[CR]Re: Fake GIOS -> Miele -> Gardin?

(Example: Component Manufacturers:Chater-Lea)

In-Reply-To: <8C987EE586FADFB-870-51B8@MBLK-M40.sysops.aol.com>
References: <BLU112-F25F6D024CFF63BFC6978C0F9090@phx.gbl>
From: "Grant McLean" <grant.mclean@sympatico.ca>
Date: Thu, 28 Jun 2007 19:40:34 -0400
To: oroboyz@aol.com
cc: classicrendezvous@bikelist.org
Subject: [CR]Re: Fake GIOS -> Miele -> Gardin?

I believe Jim Miele started working for his father, who had an import business in Italy, and then in Canada selling Bianchi. As that was going along well, it appear that then they decided to start making frames. (as i outlined in the other post).

Around '85/86 was when Miele opened the big production factory, something like 30,000 units/year capacity. A web search pulled up the name "Guiseppe Ferrara" as the designer and builder who came to Canada to run that place. My impression was that it was a fiasco. Mountainbikes hit the market in '86-'87 around here, and the Miele image was tied to Italian road bikes (even though most never saw Italy) and quickly Miele had to start producing ATBs.

Lots of cheap mountain bikes were available from Raleigh Canada, as well as most of the American brands, and the Miele thing started to tank. I'm quite sure there were several bankruptcies.

Joe Gardin started as the Canadian importer of Cambio Rino bikes, around '82ish, and they were made in Ossona, Italy. Again, similar to Miele, Gardin set up a framebuilding facility in Toronto (which still has the largest population of Italians living outside of Italy) The Gardin bikes varied in quality. As a shop wrench at the time, I considered them junk. They were mostly a mess, and the cambio rino parts that many had were crap. Mostly, they were designed to be priced against Japanese stuff, which at the time, and less expensive than the "real" Italian stuff like a Colnago with campy.

A high end Gardin was rare. By the later 80's, the Gardin's that we saw on the streets of Toronto were gas pipe frames with Shimano Exage components by the truckload. There were photos of expensive Gardin's in the catalogs, but i don't know how many they really sold. Certainly the Pantograph bike that Mike Barry displayed is not a bike i've every seen in my 25+ years of riding in Toronto. Gardin missed the mtb thing completely, and there were money problems.

Somehow, there was still a Gardin company that was holding on until '94ish. I had a friend working there, trying to get things going again, but it folded, and they had a big sale. I got some Dura ace track parts real cheap! That friend went to work with Mike Barry for a couple of years after that. All this stuff really takes me back to those days!

The other Toronto name from the time that jumps out is Mike Mulholland of Cyclops, who bought the business from Jocellyn Lovell (was paralysed in a training accident in '83) Mike eventually moved to Vancouver B.C., and passed away in 2005

http://www.pedalmag.com/index.php module=Section&action=viewdetail&item_id=5224

Grant McLean Toronto, Canada

On 28-Jun-07, at 6:53 PM, oroboyz@aol.com wrote:
> << This source for these copies was found to be Jim Miele.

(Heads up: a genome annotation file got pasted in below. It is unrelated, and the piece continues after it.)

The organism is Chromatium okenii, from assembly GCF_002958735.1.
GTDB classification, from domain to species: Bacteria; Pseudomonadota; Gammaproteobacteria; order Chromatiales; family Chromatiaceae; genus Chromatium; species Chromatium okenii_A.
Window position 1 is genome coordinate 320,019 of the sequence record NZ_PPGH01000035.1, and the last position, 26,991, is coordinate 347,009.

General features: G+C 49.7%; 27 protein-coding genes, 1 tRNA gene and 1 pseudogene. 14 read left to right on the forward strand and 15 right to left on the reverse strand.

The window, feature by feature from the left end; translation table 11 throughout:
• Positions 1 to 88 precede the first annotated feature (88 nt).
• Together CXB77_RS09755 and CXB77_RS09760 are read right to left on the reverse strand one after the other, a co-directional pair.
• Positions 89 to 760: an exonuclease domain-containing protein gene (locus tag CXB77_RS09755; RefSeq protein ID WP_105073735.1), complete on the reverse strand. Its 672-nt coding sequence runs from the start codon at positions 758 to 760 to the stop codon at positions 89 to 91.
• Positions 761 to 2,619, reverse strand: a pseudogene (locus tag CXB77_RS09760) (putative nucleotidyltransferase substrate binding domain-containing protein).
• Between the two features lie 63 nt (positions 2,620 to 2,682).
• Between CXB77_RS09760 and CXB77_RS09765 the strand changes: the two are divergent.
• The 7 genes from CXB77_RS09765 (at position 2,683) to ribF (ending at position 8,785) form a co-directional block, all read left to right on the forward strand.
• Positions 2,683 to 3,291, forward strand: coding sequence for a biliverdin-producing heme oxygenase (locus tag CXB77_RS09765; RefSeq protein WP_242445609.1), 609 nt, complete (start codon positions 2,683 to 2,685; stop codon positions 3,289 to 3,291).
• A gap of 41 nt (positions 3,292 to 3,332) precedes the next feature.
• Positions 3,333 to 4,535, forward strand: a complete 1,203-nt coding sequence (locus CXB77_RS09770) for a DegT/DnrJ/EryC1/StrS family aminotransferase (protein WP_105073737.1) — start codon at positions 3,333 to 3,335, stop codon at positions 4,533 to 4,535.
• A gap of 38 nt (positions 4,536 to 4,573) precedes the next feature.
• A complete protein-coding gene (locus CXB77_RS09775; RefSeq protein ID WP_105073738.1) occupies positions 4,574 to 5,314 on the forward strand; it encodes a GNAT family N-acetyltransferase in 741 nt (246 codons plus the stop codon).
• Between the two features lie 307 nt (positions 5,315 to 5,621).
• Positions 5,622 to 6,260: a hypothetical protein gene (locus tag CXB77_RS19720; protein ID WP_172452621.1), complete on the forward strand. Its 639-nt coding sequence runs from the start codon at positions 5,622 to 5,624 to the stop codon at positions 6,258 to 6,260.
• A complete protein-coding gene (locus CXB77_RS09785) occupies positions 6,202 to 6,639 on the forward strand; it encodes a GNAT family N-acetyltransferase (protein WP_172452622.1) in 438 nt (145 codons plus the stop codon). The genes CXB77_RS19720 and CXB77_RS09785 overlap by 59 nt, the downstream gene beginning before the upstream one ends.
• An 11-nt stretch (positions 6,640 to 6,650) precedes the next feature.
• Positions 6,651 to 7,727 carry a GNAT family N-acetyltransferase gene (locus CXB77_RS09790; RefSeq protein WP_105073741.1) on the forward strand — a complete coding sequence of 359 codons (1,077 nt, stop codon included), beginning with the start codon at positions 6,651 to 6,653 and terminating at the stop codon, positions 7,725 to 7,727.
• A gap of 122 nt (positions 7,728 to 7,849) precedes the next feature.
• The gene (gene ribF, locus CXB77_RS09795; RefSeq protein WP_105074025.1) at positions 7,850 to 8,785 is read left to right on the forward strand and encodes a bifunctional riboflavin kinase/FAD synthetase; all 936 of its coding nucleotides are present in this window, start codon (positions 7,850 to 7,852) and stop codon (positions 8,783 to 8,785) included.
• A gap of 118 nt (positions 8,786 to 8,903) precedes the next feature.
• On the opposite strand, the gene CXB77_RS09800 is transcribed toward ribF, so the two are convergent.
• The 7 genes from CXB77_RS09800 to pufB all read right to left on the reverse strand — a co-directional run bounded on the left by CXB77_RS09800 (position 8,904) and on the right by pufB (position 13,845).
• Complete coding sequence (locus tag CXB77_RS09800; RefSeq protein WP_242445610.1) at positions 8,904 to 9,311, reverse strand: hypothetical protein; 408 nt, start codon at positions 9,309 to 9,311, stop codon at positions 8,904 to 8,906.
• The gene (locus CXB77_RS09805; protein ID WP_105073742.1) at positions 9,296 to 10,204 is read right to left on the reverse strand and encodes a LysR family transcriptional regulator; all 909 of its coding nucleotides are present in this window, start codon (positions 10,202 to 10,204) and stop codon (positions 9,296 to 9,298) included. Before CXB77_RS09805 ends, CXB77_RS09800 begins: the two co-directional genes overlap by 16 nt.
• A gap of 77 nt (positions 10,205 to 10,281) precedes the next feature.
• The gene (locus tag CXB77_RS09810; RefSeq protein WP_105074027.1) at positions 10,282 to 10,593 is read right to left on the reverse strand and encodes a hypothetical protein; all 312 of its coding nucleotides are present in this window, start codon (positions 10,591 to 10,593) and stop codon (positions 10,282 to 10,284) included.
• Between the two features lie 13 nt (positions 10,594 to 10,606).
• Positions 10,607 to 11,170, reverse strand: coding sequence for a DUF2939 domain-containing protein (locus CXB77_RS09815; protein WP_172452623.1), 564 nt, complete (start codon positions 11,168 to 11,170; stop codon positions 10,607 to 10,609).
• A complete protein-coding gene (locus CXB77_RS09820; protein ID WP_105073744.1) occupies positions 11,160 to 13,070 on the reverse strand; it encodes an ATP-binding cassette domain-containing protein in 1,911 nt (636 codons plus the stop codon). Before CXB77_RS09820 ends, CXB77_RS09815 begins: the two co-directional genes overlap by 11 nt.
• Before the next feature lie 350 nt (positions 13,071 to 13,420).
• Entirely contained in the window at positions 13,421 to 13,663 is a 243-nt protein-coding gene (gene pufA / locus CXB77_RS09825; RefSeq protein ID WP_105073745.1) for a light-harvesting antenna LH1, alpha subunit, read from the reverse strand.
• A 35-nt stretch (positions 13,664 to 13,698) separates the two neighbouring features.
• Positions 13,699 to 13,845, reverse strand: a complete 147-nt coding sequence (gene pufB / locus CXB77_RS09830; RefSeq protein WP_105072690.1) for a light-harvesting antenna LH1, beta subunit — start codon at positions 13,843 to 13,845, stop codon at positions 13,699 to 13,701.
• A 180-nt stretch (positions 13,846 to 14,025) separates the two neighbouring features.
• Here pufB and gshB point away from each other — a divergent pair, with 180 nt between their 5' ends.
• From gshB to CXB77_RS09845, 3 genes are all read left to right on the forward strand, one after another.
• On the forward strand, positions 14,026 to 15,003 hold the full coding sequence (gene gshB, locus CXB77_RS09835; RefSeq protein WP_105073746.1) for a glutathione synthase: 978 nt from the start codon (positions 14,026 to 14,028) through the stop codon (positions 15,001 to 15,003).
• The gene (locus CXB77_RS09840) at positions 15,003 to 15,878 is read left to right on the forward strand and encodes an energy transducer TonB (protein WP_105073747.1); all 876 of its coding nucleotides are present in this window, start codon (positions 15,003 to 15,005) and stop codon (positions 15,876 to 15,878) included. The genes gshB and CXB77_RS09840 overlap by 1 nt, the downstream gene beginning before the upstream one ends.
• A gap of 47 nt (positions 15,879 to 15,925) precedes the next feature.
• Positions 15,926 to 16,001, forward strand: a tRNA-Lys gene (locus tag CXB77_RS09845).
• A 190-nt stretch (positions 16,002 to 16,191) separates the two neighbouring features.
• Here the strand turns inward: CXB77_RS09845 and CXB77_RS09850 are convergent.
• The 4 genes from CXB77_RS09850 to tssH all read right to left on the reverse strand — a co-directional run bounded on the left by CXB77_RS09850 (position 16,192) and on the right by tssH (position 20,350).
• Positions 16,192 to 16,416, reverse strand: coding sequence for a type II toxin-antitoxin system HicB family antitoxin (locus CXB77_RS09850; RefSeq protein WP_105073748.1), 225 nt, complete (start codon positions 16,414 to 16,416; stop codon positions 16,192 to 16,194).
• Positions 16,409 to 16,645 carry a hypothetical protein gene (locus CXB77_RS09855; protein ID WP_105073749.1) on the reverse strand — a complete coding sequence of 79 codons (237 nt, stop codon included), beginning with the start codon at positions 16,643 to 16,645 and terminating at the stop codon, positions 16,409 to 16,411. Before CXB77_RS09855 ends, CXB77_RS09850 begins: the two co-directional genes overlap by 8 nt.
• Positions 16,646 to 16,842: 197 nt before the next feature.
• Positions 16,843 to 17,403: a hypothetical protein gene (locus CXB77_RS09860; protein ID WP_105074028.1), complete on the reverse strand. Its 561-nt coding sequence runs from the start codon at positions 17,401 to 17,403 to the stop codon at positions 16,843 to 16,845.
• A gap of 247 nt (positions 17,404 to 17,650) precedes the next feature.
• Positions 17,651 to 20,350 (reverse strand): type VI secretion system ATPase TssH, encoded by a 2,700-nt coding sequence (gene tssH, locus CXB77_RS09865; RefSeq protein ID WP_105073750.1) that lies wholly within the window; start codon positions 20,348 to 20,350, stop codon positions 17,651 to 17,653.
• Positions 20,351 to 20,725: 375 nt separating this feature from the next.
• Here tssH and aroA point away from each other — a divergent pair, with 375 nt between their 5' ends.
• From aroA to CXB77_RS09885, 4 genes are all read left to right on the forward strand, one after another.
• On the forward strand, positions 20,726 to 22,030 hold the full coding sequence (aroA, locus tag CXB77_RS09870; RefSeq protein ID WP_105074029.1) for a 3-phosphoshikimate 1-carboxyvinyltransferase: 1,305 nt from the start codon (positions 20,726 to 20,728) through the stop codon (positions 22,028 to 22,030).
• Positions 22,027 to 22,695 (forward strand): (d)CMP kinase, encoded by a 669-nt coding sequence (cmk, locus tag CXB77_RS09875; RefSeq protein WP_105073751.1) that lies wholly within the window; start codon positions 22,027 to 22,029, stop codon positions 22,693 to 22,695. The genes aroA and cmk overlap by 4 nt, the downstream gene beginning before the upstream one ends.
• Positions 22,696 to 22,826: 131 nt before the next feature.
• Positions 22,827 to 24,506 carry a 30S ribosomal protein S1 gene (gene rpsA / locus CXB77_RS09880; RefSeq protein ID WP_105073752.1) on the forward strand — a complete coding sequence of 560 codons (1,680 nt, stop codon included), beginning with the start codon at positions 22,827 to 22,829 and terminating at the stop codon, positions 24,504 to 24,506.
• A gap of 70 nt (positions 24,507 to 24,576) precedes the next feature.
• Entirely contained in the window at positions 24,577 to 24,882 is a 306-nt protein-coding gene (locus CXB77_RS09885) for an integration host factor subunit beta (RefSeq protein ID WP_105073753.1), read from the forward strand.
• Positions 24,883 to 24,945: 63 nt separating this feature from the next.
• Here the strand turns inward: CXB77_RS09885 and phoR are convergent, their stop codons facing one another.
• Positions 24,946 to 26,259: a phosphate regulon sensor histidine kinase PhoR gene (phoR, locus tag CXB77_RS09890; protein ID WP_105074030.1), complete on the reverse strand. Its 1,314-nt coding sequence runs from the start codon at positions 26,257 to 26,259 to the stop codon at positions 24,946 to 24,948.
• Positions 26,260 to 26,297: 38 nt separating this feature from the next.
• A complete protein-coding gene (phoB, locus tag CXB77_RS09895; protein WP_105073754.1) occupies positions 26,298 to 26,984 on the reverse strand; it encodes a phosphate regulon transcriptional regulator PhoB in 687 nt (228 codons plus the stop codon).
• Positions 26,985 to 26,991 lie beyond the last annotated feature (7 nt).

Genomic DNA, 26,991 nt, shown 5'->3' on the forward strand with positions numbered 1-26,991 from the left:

> When he went out of business a couple of years later, there were
> all kinds of decals and lugs in boxes in their warehouse. >>
>
> So... that was before his reincarnation and second (?) run as a
> bike builder? I sold Miele bikes in the early 1990s IIRC. They were
> "very Italian" style. And it seems not so very long ago (5-6
> years?) that a huge pile of Miele bike "makings" were sold off...
>
> Now, Gardin was started up about what year and went out of biz
> when? The Gardin bike that Mike Barry brought to the Cirque this
> year (It won the "Best Pantographing" award) was really cool. I
> wish I had taken a bunch of pics of it!
>
>
> Dale Brown
> Greensboro, North Carolina USA
>
>
> -----Original Message-----
> From: Grant McLean <grant.mclean@sympatico.ca>
> To: classicrendezvous@bikelist.org
> Sent: Thu, 28 Jun 2007 5:42 pm
> Subject: [CR]GIOS story as told to me
>
> Stephen,
>
> That story jives with what i've heard.
>
> Some more digging around, and I came up with a contact who
> purchased about 100 of these frame copies. He had been getting
> authentic Gios stuff for a couple of years in small qty's from the
> American distributor shipped to Canada. Around '88 or '89,
> the frames that showed up were suddenly poor quality copies,
> and phone calls to the distributor went unanswered, and then they
> disappeared. This source for these copies was found to be Jim Miele.
> When he went out of business a couple of years later, there were
> all kinds of decals and lugs in boxes in their warehouse.
>
> Earlier I suggested Gardin may have built some frames, but now i'm
> thinking that's not the case. My contact worked at both places,
> and as both guys had gone out of business a couple of times, i think
> i mixed up some parts of the history. He assured me it was Miele.
>
> Grant McLean
> Toronto, Canada
>
>
> From: "The Maaslands" <TheMaaslands(AT)comcast.net>
> Date: Thu, 28 Jun 2007 16:14:57 -0400
> Subject: [CR]GIOS story as told to me
>
> I worked for one of the German distributors of Gios in the late
> 80's and
> early 90's and spoke to Alfredo about this. He told me that a North
> American distributor had (illegally according to him) registered the
> brand GIOS in the US without him knowing. When they dropped the
> distributor, the distributor felt it to be his legal right to continue
> to sell Gios bikes. It took an expensive legal action to resolve the
> matter. I don't know if it went to court or an out-of-court agreement
> was reached, but for many years the rights to the GIOS name in North
> America were in doubt.
>
> Steven Maasland
> Moorestown, NJ
> USA
>
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